"My career has taken me into the lab and the boardroom. I've always been a scientist, but I've also been an entrepreneur," explains Kozarich. "All require a willingness to take risks, work hard, and push forward confidently. You need a broad skill set to be successful. Undergraduate research is an important way to begin to develop those skills."
The John W. Kozarich '71 Undergraduate Student Research Fellowship Fund gives chemistry majors the opportunity to participate in full–time summer research projects at BC's Merkert Chemistry Center. Kozarich hopes that these students will not only engage in cutting–edge scientific research with faculty mentors, but will also emerge as versatile and resourceful leaders.
The three students who were awarded grants last summer—Patrick Wong '12, Leo Lamontagne '13, and Samantha Goetz '13—all anticipate exciting innovations resulting from the research in which they participated.
"I worked to modify a peptide called gramicidin A, looking for ways to improve its antimicrobial properties," explains Wong. "Ultimately, the goal is to create a new antibiotic that will work better than current drugs." Meanwhile, Lamontagne helped develop high–performance catalysts that optimize solar–to–chemical energy conversion, and Goetz joined BC's organic chemistry lab.
Goetz, who minors in studio art, is deeply appreciative of the transformative experiences her BC education is providing. "I'm contributing to this serious research that might someday lead to more affordable medicines and less pollution. Then I'm going across campus to make art," says Goetz. "I'm taking classes that have me thinking about the role I can play in the world. Where else but BC?"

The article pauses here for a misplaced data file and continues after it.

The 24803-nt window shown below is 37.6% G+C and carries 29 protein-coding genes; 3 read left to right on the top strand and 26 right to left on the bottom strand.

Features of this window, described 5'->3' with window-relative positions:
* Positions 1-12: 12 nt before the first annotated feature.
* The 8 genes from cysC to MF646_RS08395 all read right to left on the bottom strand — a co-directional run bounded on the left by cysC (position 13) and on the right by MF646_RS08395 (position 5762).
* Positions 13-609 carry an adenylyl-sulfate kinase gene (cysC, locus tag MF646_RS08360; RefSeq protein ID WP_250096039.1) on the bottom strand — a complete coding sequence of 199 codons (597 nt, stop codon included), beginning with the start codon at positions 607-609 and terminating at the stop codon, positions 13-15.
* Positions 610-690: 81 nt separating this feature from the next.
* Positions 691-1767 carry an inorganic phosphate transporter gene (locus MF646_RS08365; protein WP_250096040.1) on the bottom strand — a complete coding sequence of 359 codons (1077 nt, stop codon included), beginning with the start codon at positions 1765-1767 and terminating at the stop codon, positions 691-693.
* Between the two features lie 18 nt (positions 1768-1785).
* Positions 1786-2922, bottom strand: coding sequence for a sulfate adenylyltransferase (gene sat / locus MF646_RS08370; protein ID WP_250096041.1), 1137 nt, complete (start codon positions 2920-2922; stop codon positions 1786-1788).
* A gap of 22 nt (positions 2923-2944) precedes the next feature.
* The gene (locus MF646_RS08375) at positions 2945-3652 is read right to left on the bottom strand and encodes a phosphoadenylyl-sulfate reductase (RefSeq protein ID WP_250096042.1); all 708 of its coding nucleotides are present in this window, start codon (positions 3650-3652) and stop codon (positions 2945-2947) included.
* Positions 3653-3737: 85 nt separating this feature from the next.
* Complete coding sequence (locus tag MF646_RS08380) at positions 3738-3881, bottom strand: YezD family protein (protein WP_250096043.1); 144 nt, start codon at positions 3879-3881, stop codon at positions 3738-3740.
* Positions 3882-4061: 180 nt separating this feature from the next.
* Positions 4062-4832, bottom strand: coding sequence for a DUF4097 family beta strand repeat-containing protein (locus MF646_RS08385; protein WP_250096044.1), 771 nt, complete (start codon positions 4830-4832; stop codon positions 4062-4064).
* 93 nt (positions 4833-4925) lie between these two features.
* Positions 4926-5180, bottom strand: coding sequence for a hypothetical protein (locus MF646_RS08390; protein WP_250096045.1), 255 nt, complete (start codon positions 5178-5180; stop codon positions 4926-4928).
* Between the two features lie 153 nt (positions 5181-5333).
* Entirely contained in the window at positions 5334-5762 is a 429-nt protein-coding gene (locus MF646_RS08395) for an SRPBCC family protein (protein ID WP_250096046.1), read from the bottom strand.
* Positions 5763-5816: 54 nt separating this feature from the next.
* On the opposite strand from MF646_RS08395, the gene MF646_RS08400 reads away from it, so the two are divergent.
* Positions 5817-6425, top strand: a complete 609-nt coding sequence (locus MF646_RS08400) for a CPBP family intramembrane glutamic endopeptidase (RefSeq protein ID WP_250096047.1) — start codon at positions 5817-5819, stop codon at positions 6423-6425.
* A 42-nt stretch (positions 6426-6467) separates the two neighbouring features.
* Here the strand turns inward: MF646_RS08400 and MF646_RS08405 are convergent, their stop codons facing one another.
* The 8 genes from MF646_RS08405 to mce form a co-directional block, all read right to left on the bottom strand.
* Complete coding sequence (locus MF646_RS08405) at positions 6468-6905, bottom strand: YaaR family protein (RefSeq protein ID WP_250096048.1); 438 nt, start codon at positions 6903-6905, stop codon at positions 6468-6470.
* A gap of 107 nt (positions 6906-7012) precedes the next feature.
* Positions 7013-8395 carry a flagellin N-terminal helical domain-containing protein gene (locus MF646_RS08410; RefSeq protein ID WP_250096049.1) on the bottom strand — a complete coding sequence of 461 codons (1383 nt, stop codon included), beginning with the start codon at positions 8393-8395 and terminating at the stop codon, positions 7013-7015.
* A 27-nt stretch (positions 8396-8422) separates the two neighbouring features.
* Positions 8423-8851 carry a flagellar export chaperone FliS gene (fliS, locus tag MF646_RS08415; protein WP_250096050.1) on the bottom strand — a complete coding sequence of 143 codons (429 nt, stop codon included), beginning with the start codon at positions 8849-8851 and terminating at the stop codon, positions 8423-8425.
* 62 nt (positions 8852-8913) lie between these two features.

Suzanne and Peter C. Minshall, P'13, '15
- Minshall Family Faculty Research Fund in Honor of Cathy Read
Suzanne and Peter Minshall, P'13, '15, have always known that their daughter Marguerite '13 would be a nurse. It's all she has ever wanted to do. She fell in love with Boston College as soon as she saw the campus, and getting accepted at the Connell School of Nursing was a dream come true.
Her first year was challenging, and the Minshalls credit the Connell School's Catherine "Cathy" Read, associate dean of the undergraduate program, with helping Marguerite succeed when she was struggling. "Marguerite worked incredibly hard, and she had this whole supportive community cheering her on. BC lit the way for Marguerite," says Suzanne Minshall.
The Minshalls were impressed by the school's commitment to excellence. As they point out, nursing is an area of health care that affects everyone. "At some point, we all need a nurse. If you're lucky, that nurse will be a BC nurse," says Peter Minshall.
By establishing the Minshall Family Faculty Research Fund in Honor of Cathy Read, the Minshalls are both supporting the Connell School and advancing the science of nursing.
"BC is at the forefront of nursing research, which is an important part of what makes it such an outstanding program," says Peter Minshall. "We are truly grateful every day to be able to give back to a school whose work is so critically important."
Nursing research—the science behind clinical practice and the foundation for improving patient care—addresses a wide variety of health issues, and BC is leading the way for the academic community.
For example, Katherine Gregory, assistant professor of maternal and child health nursing, conducts award–winning research that investigates some of the major clinical problems resulting from premature birth. A similarly pioneering project led by Danny Willis, associate professor of psychiatric and mental health nursing, explores healing in male survivors of childhood abuse.
These and many other projects at the Connell School are moving nursing practice forward while enhancing the undergraduate experience for students like Marguerite Minshall.